Looking' good! There does seem to be some predictable error. What might it be?
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Keeping $x=0$ in view, it seems to be somewhat less than $0.2$, although the error clearly bounces around. By zooming in, we see the error bouncing around roughly between $0.15$ and $0.16$, more or less, as $x$ gets large. So will this give us something more precise?
To answer this, we will try one more geometric trick.
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Notice we have now divided the lattice points up evenly in three parts.
So $$\sum_{k=1}^n \tau(k)=\sum_{d\leq \sqrt{n}} (\lfloor n/d\rfloord)+\sum_{d\leq \sqrt{n}} (\lfloor n/d\rfloord) +\lfloor\sqrt{n}\rfloor\leq 2\sum_{d\leq \sqrt{n}} (n/dd) +\sqrt{n}$$ where the error involved is certainly less than one for each $d$, so the total error is at most $2\sqrt{n}+1=O(\sqrt{n})$.
Thus we can rewrite this, using a wellknown identity from Transitions to Higher Math, as $$\sum_{k=1}^n \tau(k)=2n\sum_{d\leq \sqrt{n}}\frac{1}{d}2\sum_{d\leq \sqrt{n}}d+O(\sqrt{n})= 2n\sum_{d\leq \sqrt{n}}\frac{1}{d}2\left(\frac{\lfloor\sqrt{n}\rfloor(\lfloor\sqrt{n}\rfloor+1)}{2}\right)+O(\sqrt{n})\, .$$ The difference between $\left(\frac{\lfloor\sqrt{n}\rfloor(\lfloor\sqrt{n}\rfloor+1)}{2}\right)$ and $\frac{n}{2}$ is once again far less than $O(\sqrt{n})$ (and negative to boot), so we finally get that $$\sum_{k=1}^n \tau(k)=2n\sum_{d\leq \sqrt{n}}\frac{1}{d}n+O(\sqrt{n})\Rightarrow \frac{1}{n}\sum_{k=1}^n \tau(k)=2\sum_{d\leq \sqrt{n}}\frac{1}{d}1+O(1/\sqrt{n})\; .$$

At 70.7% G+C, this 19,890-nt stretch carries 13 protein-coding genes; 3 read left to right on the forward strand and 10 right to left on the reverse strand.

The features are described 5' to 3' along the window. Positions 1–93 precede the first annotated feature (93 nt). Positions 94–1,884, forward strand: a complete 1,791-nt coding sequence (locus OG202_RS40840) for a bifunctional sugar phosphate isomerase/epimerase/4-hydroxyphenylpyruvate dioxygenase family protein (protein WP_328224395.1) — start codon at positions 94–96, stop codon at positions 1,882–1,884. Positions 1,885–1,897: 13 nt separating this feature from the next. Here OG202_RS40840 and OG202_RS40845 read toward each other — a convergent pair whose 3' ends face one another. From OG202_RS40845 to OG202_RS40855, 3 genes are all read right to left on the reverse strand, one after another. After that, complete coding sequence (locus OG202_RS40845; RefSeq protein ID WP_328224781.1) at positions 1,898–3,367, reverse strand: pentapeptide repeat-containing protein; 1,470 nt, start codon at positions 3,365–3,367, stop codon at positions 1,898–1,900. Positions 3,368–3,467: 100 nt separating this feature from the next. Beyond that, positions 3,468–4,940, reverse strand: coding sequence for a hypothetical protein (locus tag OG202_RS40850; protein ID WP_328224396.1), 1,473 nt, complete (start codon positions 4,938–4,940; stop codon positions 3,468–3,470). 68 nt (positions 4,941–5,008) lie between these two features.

We're almost at the end of the story! Now, we just need to relate this sum to $\ln(n)$. (Remember, we already are pretty well convinced that $\ln(n)$ is close to the average value of $\tau$; the problem is what the error is.)
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This graphic shows the exact difference between $\sum_{k=1}^{m1} \frac{1}{k}$ and $\ln(m)$. Clearly, even as $m\to\infty$, the total area is simply the sum of a bunch of nearlytriangles with width exactly one and no intersection of height (again this idea), with total height less than $1$. So the difference between $\sum_{k=1}^{m1} \frac{1}{k}$ and $\ln(m)$ will be finite as $m\to\infty$.